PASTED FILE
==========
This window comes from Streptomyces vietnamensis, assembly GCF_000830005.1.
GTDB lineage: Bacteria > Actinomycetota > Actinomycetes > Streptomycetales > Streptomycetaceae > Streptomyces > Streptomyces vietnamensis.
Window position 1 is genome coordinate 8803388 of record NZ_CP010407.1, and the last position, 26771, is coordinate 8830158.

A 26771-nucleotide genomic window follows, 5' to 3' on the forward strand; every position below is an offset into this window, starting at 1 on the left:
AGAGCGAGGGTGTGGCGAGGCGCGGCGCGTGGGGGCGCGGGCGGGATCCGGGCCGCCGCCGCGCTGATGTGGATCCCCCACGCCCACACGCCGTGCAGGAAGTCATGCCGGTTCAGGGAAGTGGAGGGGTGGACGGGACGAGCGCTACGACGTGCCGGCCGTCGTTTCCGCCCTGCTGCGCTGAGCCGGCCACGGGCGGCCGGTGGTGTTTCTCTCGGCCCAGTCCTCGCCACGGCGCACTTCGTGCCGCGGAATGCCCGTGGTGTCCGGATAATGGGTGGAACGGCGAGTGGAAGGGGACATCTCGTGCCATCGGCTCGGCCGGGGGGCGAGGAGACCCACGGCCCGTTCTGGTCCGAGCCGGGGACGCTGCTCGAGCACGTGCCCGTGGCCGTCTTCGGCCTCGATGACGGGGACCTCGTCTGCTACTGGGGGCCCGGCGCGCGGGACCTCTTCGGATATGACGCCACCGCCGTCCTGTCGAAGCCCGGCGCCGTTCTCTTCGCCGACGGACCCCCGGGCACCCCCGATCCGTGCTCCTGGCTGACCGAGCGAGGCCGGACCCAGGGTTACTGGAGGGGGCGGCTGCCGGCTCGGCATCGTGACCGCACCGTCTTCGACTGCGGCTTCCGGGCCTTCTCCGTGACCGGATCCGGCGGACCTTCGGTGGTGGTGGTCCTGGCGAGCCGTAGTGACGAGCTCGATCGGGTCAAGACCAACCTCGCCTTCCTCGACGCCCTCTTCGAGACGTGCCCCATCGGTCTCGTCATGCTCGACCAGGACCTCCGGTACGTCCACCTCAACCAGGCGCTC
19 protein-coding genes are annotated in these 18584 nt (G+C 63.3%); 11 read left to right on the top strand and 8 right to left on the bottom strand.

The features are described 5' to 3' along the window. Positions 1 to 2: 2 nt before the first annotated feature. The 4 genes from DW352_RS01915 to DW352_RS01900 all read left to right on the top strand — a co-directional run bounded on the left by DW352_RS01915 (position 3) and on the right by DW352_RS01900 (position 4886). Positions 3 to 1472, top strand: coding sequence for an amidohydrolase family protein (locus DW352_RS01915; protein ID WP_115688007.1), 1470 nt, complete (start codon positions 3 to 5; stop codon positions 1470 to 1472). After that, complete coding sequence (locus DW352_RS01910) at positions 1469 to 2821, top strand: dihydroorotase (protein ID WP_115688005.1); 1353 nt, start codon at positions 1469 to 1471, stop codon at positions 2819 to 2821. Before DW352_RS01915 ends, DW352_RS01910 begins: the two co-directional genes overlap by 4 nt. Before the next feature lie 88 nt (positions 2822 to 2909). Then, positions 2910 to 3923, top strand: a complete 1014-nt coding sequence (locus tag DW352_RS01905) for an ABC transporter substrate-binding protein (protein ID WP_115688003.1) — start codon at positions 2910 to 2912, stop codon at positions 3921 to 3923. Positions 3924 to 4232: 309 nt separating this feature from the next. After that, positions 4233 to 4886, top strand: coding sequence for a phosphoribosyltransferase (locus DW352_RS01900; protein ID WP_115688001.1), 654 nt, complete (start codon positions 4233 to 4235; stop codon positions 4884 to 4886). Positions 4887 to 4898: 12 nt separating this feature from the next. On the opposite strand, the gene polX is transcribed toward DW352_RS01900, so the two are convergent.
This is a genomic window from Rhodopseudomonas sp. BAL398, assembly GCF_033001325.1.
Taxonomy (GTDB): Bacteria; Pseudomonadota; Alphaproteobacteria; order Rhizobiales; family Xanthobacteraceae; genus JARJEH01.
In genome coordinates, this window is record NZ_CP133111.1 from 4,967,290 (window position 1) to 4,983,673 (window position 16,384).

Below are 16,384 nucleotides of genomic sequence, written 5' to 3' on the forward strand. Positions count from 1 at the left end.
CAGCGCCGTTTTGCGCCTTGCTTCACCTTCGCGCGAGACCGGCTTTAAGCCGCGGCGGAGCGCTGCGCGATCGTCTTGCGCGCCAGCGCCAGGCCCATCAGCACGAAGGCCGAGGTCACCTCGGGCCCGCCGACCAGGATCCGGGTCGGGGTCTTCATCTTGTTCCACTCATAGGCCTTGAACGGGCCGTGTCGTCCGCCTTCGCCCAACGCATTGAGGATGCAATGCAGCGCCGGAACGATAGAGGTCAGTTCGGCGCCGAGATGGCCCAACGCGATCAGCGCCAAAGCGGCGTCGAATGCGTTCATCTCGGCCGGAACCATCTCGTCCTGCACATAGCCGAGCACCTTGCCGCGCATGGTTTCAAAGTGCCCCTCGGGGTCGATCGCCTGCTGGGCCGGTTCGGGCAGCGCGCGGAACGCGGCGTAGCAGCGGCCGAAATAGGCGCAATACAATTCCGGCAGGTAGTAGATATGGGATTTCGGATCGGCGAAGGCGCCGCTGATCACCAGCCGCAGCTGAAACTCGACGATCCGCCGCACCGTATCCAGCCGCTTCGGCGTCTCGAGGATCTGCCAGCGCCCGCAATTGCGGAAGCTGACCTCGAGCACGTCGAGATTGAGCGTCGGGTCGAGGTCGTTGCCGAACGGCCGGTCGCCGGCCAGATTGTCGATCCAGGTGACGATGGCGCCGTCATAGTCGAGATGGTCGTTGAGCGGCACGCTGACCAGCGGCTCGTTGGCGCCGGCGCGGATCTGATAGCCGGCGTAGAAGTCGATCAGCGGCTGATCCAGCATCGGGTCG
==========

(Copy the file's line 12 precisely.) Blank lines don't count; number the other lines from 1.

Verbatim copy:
CAGCGCCGTTTTGCGCCTTGCTTCACCTTCGCGCGAGACCGGCTTTAAGCCGCGGCGGAGCGCTGCGCGATCGTCTTGCGCGCCAGCGCCAGGCCCATCAGCACGAAGGCCGAGGTCACCTCGGGCCCGCCGACCAGGATCCGGGTCGGGGTCTTCATCTTGTTCCACTCATAGGCCTTGAACGGGCCGTGTCGTCCGCCTTCGCCCAACGCATTGAGGATGCAATGCAGCGCCGGAACGATAGAGGTCAGTTCGGCGCCGAGATGGCCCAACGCGATCAGCGCCAAAGCGGCGTCGAATGCGTTCATCTCGGCCGGAACCATCTCGTCCTGCACATAGCCGAGCACCTTGCCGCGCATGGTTTCAAAGTGCCCCTCGGGGTCGATCGCCTGCTGGGCCGGTTCGGGCAGCGCGCGGAACGCGGCGTAGCAGCGGCCGAAATAGGCGCAATACAATTCCGGCAGGTAGTAGATATGGGATTTCGGATCGGCGAAGGCGCCGCTGATCACCAGCCGCAGCTGAAACTCGACGATCCGCCGCACCGTATCCAGCCGCTTCGGCGTCTCGAGGATCTGCCAGCGCCCGCAATTGCGGAAGCTGACCTCGAGCACGTCGAGATTGAGCGTCGGGTCGAGGTCGTTGCCGAACGGCCGGTCGCCGGCCAGATTGTCGATCCAGGTGACGATGGCGCCGTCATAGTCGAGATGGTCGTTGAGCGGCACGCTGACCAGCGGCTCGTTGGCGCCGGCGCGGATCTGATAGCCGGCGTAGAAGTCGATCAGCGGCTGATCCAGCATCGGGTCG